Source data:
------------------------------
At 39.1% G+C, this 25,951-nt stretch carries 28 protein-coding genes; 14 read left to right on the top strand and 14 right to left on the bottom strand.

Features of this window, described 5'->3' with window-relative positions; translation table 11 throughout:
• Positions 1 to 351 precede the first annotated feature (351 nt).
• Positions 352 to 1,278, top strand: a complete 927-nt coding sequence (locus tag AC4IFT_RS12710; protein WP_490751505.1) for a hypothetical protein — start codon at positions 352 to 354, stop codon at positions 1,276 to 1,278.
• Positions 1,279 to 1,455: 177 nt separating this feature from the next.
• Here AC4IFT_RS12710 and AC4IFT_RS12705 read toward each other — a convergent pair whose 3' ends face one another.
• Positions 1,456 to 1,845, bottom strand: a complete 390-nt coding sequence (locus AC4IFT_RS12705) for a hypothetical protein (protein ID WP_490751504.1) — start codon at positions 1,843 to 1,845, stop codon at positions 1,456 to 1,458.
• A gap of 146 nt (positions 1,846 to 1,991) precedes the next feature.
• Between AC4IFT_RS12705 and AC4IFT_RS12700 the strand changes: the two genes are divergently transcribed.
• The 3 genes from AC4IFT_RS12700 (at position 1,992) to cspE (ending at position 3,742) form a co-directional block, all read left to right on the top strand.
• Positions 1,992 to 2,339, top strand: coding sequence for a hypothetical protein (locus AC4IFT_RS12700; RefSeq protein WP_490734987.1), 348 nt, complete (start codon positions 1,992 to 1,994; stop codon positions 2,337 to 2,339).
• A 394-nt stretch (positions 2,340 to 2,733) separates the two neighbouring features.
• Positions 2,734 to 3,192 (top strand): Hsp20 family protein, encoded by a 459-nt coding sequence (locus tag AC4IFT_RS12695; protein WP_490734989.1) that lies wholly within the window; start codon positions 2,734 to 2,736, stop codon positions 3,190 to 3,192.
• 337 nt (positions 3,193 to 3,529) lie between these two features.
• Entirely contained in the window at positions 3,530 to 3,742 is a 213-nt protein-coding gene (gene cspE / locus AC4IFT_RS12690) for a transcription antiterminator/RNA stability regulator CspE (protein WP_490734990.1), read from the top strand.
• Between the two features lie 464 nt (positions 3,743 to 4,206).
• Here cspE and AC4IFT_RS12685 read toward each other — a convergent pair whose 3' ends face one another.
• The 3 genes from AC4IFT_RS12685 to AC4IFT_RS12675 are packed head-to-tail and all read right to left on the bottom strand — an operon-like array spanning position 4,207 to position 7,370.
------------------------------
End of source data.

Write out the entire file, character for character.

At 39.1% G+C, this 25,951-nt stretch carries 28 protein-coding genes; 14 read left to right on the top strand and 14 right to left on the bottom strand.

Features of this window, described 5'->3' with window-relative positions; translation table 11 throughout:
• Positions 1 to 351 precede the first annotated feature (351 nt).
• Positions 352 to 1,278, top strand: a complete 927-nt coding sequence (locus tag AC4IFT_RS12710; protein WP_490751505.1) for a hypothetical protein — start codon at positions 352 to 354, stop codon at positions 1,276 to 1,278.
• Positions 1,279 to 1,455: 177 nt separating this feature from the next.
• Here AC4IFT_RS12710 and AC4IFT_RS12705 read toward each other — a convergent pair whose 3' ends face one another.
• Positions 1,456 to 1,845, bottom strand: a complete 390-nt coding sequence (locus AC4IFT_RS12705) for a hypothetical protein (protein ID WP_490751504.1) — start codon at positions 1,843 to 1,845, stop codon at positions 1,456 to 1,458.
• A gap of 146 nt (positions 1,846 to 1,991) precedes the next feature.
• Between AC4IFT_RS12705 and AC4IFT_RS12700 the strand changes: the two genes are divergently transcribed.
• The 3 genes from AC4IFT_RS12700 (at position 1,992) to cspE (ending at position 3,742) form a co-directional block, all read left to right on the top strand.
• Positions 1,992 to 2,339, top strand: coding sequence for a hypothetical protein (locus AC4IFT_RS12700; RefSeq protein WP_490734987.1), 348 nt, complete (start codon positions 1,992 to 1,994; stop codon positions 2,337 to 2,339).
• A 394-nt stretch (positions 2,340 to 2,733) separates the two neighbouring features.
• Positions 2,734 to 3,192 (top strand): Hsp20 family protein, encoded by a 459-nt coding sequence (locus tag AC4IFT_RS12695; protein WP_490734989.1) that lies wholly within the window; start codon positions 2,734 to 2,736, stop codon positions 3,190 to 3,192.
• 337 nt (positions 3,193 to 3,529) lie between these two features.
• Entirely contained in the window at positions 3,530 to 3,742 is a 213-nt protein-coding gene (gene cspE / locus AC4IFT_RS12690) for a transcription antiterminator/RNA stability regulator CspE (protein WP_490734990.1), read from the top strand.
• Between the two features lie 464 nt (positions 3,743 to 4,206).
• Here cspE and AC4IFT_RS12685 read toward each other — a convergent pair whose 3' ends face one another.
• The 3 genes from AC4IFT_RS12685 to AC4IFT_RS12675 are packed head-to-tail and all read right to left on the bottom strand — an operon-like array spanning position 4,207 to position 7,370.